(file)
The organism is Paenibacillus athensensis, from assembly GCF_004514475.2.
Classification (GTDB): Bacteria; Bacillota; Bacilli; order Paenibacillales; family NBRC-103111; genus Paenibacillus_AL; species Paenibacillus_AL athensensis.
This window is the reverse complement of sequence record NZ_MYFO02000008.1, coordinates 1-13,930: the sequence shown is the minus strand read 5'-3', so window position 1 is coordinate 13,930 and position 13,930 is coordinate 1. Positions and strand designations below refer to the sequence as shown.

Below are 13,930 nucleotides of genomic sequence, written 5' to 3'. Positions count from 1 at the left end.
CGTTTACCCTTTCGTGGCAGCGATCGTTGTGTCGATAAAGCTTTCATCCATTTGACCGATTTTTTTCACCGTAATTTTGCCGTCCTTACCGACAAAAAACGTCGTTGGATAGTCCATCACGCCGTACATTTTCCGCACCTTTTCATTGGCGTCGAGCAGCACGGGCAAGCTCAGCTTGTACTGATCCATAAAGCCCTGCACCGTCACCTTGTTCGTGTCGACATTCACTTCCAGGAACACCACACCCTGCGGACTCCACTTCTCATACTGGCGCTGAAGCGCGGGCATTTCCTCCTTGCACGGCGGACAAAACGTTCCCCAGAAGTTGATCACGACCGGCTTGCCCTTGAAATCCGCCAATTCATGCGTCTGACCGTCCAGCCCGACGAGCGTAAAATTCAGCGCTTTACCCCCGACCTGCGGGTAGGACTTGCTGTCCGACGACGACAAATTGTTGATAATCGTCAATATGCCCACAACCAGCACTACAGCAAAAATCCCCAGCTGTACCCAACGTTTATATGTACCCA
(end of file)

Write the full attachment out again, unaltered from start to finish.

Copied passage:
The organism is Paenibacillus athensensis, from assembly GCF_004514475.2.
Classification (GTDB): Bacteria; Bacillota; Bacilli; order Paenibacillales; family NBRC-103111; genus Paenibacillus_AL; species Paenibacillus_AL athensensis.
This window is the reverse complement of sequence record NZ_MYFO02000008.1, coordinates 1-13,930: the sequence shown is the minus strand read 5'-3', so window position 1 is coordinate 13,930 and position 13,930 is coordinate 1. Positions and strand designations below refer to the sequence as shown.

Below are 13,930 nucleotides of genomic sequence, written 5' to 3'. Positions count from 1 at the left end.
CGTTTACCCTTTCGTGGCAGCGATCGTTGTGTCGATAAAGCTTTCATCCATTTGACCGATTTTTTTCACCGTAATTTTGCCGTCCTTACCGACAAAAAACGTCGTTGGATAGTCCATCACGCCGTACATTTTCCGCACCTTTTCATTGGCGTCGAGCAGCACGGGCAAGCTCAGCTTGTACTGATCCATAAAGCCCTGCACCGTCACCTTGTTCGTGTCGACATTCACTTCCAGGAACACCACACCCTGCGGACTCCACTTCTCATACTGGCGCTGAAGCGCGGGCATTTCCTCCTTGCACGGCGGACAAAACGTTCCCCAGAAGTTGATCACGACCGGCTTGCCCTTGAAATCCGCCAATTCATGCGTCTGACCGTCCAGCCCGACGAGCGTAAAATTCAGCGCTTTACCCCCGACCTGCGGGTAGGACTTGCTGTCCGACGACGACAAATTGTTGATAATCGTCAATATGCCCACAACCAGCACTACAGCAAAAATCCCCAGCTGTACCCAACGTTTATATGTACCCA